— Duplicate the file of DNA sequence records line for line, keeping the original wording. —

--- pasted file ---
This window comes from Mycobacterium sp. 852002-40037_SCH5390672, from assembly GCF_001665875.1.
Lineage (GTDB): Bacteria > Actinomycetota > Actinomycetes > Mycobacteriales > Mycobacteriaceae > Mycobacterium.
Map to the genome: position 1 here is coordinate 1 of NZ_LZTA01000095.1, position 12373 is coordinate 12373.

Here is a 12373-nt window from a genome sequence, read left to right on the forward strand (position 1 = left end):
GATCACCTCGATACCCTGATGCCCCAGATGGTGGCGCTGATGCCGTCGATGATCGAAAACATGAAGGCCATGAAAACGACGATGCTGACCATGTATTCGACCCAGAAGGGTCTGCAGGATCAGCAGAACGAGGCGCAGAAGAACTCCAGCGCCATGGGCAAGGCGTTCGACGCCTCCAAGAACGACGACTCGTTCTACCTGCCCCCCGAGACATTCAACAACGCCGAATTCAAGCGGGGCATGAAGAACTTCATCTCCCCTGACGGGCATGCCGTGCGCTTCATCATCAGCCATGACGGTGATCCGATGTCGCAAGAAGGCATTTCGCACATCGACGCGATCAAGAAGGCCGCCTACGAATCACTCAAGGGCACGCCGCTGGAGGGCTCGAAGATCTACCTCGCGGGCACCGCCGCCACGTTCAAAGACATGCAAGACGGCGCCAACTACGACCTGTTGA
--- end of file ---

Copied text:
This window comes from Mycobacterium sp. 852002-40037_SCH5390672, from assembly GCF_001665875.1.
Lineage (GTDB): Bacteria > Actinomycetota > Actinomycetes > Mycobacteriales > Mycobacteriaceae > Mycobacterium.
Map to the genome: position 1 here is coordinate 1 of NZ_LZTA01000095.1, position 12373 is coordinate 12373.

Here is a 12373-nt window from a genome sequence, read left to right on the forward strand (position 1 = left end):
GATCACCTCGATACCCTGATGCCCCAGATGGTGGCGCTGATGCCGTCGATGATCGAAAACATGAAGGCCATGAAAACGACGATGCTGACCATGTATTCGACCCAGAAGGGTCTGCAGGATCAGCAGAACGAGGCGCAGAAGAACTCCAGCGCCATGGGCAAGGCGTTCGACGCCTCCAAGAACGACGACTCGTTCTACCTGCCCCCCGAGACATTCAACAACGCCGAATTCAAGCGGGGCATGAAGAACTTCATCTCCCCTGACGGGCATGCCGTGCGCTTCATCATCAGCCATGACGGTGATCCGATGTCGCAAGAAGGCATTTCGCACATCGACGCGATCAAGAAGGCCGCCTACGAATCACTCAAGGGCACGCCGCTGGAGGGCTCGAAGATCTACCTCGCGGGCACCGCCGCCACGTTCAAAGACATGCAAGACGGCGCCAACTACGACCTGTTGA